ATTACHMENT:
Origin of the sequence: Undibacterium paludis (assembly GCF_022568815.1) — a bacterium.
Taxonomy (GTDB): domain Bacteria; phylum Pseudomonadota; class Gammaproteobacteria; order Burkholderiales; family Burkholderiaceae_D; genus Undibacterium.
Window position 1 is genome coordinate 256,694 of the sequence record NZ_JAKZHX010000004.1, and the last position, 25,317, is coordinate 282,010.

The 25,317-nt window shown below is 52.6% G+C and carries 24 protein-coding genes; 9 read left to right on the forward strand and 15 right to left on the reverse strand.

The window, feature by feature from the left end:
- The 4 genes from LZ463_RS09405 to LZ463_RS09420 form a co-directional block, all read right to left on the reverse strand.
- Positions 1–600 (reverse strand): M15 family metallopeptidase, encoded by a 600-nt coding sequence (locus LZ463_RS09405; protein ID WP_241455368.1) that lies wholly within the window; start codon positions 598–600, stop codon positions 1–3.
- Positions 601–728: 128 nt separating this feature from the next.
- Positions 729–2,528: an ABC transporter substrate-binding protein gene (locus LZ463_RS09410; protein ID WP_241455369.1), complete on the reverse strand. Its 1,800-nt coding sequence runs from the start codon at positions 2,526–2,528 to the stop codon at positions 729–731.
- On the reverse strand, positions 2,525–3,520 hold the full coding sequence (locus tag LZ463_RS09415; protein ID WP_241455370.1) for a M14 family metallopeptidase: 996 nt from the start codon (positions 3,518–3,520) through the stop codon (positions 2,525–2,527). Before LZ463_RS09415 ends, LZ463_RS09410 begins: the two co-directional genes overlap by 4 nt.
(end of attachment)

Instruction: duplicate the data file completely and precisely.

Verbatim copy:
Origin of the sequence: Undibacterium paludis (assembly GCF_022568815.1) — a bacterium.
Taxonomy (GTDB): domain Bacteria; phylum Pseudomonadota; class Gammaproteobacteria; order Burkholderiales; family Burkholderiaceae_D; genus Undibacterium.
Window position 1 is genome coordinate 256,694 of the sequence record NZ_JAKZHX010000004.1, and the last position, 25,317, is coordinate 282,010.

The 25,317-nt window shown below is 52.6% G+C and carries 24 protein-coding genes; 9 read left to right on the forward strand and 15 right to left on the reverse strand.

The window, feature by feature from the left end:
- The 4 genes from LZ463_RS09405 to LZ463_RS09420 form a co-directional block, all read right to left on the reverse strand.
- Positions 1–600 (reverse strand): M15 family metallopeptidase, encoded by a 600-nt coding sequence (locus LZ463_RS09405; protein ID WP_241455368.1) that lies wholly within the window; start codon positions 598–600, stop codon positions 1–3.
- Positions 601–728: 128 nt separating this feature from the next.
- Positions 729–2,528: an ABC transporter substrate-binding protein gene (locus LZ463_RS09410; protein ID WP_241455369.1), complete on the reverse strand. Its 1,800-nt coding sequence runs from the start codon at positions 2,526–2,528 to the stop codon at positions 729–731.
- On the reverse strand, positions 2,525–3,520 hold the full coding sequence (locus tag LZ463_RS09415; protein ID WP_241455370.1) for a M14 family metallopeptidase: 996 nt from the start codon (positions 3,518–3,520) through the stop codon (positions 2,525–2,527). Before LZ463_RS09415 ends, LZ463_RS09410 begins: the two co-directional genes overlap by 4 nt.